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Let $M$ a manifold and $T_{p}M$ the tangent space at $p\in M$. I'm not sure how to interpret a vector field in $M$. I know that a vector field $V$ is in $TM$ and $V(p)\in T_pM$. In $\mathbb R^n$ a vector field can be written as $F(x_1,...,x_n)= (f_1(x_1,...,x_n),...,f_n(x_1,...,x_n))$ where $f_i$ are scalar field, but in a general manifold I'm a bit confused. For example in $\mathbb R^2$, the integral curves of $f(x,y)=(y,-x)$ are the solution of the system $$\begin{cases}\dot x=y\\ \dot y=-x\end{cases},$$ what gives $(A\sin(t)-B\sin(t),A\cos(t)+B\sin(t))$, but how does it work in a more general manifold ? For example what are the integral curves of $$V=x\partial_y-y\partial _x \ \ ?$$

It's probably very easy but I'm not used to see vector field as derivatives functions.

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$TM = \displaystyle\bigcup_{p\in M}T_pM$ : the tangent bundle is the union of the tangent spaces, with a suitable differential structure.

This union is disjoint, and so there is a canonical projection $p:TM\to M$ that sends any $v\in T_xM$ to $x$ (this is well-defined, as given $v\in TM$ there is a unique $x\in M$ such that $v\in T_xM$).

A vector field will be a section of that canonical projection, that is a map $s:M\to TM$ such that $p\circ s = id_M$. Now let's see what this equation means : start from a point $x\in M$, apply $s$. You get a vector $s(x)$. The equation tells you that $p(s(x))= x$. But recall the definition of $p$: this means that $s(x) \in T_xM$.

So a vector field on $M$ is just a map $s$ that assigns to each point $x\in M$ a vector $s(x)$ in the tangent space at $x$.

Now if you have a vector field $V$ and a path $c: (a,b)\to M$ you can look at two things: for each $t$ you have two tangent vectors at $c(t)$ that are interesting; one is $V(c(t))$ and the other is $d_tc(1) = c'(t)$ . This one comes from the fact that for each $t\in (a,b)$, there is a canonical identification between $T_t(a,b)$ and $\mathbb{R}$, so we can canonically see $d_tc: \mathbb{R}\to T_{c(t)}M$, so $d_tc(1)$ makes sense.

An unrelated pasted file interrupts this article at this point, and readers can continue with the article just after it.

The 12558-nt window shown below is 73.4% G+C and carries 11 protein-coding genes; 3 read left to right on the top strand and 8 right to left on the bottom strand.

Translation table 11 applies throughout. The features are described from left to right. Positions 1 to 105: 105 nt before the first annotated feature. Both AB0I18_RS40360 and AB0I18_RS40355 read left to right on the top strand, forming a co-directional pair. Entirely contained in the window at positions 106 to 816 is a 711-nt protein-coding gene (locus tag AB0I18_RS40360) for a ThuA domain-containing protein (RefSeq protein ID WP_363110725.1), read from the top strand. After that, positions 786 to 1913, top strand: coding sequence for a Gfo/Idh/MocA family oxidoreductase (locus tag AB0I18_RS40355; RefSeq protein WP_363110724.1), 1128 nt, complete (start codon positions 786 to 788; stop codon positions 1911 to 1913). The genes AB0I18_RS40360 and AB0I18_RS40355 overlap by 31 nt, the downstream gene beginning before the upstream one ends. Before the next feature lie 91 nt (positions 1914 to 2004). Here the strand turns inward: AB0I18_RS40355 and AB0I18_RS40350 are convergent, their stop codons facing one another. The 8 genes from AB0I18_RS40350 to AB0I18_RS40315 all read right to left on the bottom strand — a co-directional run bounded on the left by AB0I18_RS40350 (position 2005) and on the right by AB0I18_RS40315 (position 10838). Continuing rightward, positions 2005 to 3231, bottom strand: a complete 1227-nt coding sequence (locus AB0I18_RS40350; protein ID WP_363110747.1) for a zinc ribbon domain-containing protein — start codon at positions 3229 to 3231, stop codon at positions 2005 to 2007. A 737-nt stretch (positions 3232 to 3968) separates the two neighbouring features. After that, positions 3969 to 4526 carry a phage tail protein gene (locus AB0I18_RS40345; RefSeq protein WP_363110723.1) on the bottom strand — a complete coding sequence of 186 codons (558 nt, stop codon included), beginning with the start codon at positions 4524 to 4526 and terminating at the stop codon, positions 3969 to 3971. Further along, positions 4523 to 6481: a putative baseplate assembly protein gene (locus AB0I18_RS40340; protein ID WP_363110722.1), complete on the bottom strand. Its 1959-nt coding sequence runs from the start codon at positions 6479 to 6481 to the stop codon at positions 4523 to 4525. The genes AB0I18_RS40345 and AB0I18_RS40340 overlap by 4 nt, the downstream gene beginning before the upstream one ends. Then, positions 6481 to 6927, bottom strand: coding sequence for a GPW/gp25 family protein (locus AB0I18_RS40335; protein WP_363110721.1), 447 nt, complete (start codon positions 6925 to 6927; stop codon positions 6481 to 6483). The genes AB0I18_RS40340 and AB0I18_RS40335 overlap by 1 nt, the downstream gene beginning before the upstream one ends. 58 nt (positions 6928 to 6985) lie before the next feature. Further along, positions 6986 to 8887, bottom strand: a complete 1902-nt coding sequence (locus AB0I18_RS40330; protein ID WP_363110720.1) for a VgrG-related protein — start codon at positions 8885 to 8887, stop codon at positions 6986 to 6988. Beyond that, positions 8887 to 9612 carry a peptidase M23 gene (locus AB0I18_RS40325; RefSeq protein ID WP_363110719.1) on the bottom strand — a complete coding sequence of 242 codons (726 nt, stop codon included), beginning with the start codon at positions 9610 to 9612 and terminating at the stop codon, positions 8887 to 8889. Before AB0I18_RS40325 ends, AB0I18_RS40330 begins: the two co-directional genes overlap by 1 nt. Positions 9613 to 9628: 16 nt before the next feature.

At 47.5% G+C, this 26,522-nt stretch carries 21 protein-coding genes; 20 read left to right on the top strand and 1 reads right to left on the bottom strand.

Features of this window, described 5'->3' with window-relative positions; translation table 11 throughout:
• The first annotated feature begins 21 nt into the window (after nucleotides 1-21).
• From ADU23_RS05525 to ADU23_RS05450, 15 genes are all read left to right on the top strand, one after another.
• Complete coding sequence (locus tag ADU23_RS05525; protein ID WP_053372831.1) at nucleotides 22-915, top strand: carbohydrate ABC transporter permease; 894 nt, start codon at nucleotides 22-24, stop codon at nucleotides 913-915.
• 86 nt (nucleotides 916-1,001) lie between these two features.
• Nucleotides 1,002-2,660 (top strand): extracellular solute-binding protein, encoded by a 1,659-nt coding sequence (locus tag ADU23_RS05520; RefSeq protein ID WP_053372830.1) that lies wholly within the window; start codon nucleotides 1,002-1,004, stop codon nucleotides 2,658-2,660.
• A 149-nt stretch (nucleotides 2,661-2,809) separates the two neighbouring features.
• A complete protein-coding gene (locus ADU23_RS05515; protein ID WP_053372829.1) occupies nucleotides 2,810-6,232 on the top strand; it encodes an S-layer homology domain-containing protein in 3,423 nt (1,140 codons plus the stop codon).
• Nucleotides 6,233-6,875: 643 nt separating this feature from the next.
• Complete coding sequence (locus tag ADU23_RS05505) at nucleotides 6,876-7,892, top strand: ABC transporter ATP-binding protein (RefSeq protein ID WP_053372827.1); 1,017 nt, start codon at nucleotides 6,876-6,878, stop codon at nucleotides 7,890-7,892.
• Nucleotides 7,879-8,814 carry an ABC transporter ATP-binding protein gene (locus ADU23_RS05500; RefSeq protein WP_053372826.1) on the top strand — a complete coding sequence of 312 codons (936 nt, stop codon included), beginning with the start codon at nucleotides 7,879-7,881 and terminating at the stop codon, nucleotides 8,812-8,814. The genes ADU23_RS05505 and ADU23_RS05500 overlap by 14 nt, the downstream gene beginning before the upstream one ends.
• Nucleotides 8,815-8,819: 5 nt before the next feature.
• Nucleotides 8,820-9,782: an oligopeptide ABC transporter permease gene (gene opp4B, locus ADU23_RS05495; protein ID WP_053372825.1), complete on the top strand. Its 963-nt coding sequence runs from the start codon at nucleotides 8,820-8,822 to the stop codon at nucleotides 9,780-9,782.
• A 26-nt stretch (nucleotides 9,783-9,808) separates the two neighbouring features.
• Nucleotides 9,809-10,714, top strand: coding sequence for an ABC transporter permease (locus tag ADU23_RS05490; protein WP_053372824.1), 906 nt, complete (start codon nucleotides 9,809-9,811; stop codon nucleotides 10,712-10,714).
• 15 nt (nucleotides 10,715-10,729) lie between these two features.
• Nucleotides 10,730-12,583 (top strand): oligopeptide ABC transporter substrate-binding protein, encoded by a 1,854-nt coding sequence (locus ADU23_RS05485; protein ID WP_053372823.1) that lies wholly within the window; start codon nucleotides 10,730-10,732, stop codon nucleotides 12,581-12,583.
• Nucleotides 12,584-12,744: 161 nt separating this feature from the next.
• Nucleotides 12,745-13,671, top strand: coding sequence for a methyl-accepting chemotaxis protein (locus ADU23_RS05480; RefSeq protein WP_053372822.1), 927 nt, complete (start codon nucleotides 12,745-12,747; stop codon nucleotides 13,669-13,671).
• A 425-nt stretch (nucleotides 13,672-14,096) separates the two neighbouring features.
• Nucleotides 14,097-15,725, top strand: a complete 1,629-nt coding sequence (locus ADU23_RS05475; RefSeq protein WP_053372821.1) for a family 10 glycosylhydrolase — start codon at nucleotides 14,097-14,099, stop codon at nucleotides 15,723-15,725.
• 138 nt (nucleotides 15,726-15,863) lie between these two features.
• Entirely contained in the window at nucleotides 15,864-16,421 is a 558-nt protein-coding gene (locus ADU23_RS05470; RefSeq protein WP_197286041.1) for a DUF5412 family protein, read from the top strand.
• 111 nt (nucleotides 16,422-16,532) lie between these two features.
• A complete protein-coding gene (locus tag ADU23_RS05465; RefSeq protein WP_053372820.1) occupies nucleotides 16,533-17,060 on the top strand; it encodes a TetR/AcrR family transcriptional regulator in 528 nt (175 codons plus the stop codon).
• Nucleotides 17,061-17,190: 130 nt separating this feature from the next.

To get a bit of a feel of what this does, you may look at your example, where the fact that $f$ is a vector field is a bit hidden. Indeed, when $M=\mathbb{R}^2$, $TM \cong \mathbb{R}^2\times \mathbb{R}^2$ where $p$ becomes the projection on the first two coordinates, so that (it's illuminating to try and see why for yourself) a vector field on $\mathbb{R}^2$ is essentially the same as a map $\mathbb{R^2\to R^2}$ (note: the codomain of this map should be seen as the last two coordinates of the tangent bundle, i.e. if $f$ is such a vector field you should think of $(x,y)$ as a point, but $f(x,y)$ as a vector).

So if you have a path $c:(a,b)\to \mathbb{R}^2$, $c(t) = (c_1(t),c_2(t))$, then our two vectors of interest at the time $t$ are $c'(t) = (c_1'(t),c_2'(t))$ (which you should think of as a vector) and $f(c(t))= (c_2(t), -c_1(t))$.

So now if you are on a general manifold with a vector space $V$, you may want to look at paths where the two "vectors of interest" are the same at each time: you're looking for $c$ such that $V(c(t))= d_tc(1)$ for all $t$. This is just the analog of a differential equation, for instance in your example, you get $(c_1'(t),c_2'(t)) = (c_2(t),-c_1(t))$, so in other words :

$\begin{cases}\dot c_1=c_2\\ \dot c_2=-c_1\end{cases}$

which is exactly your equation (with $x=c_1, y=c_2$).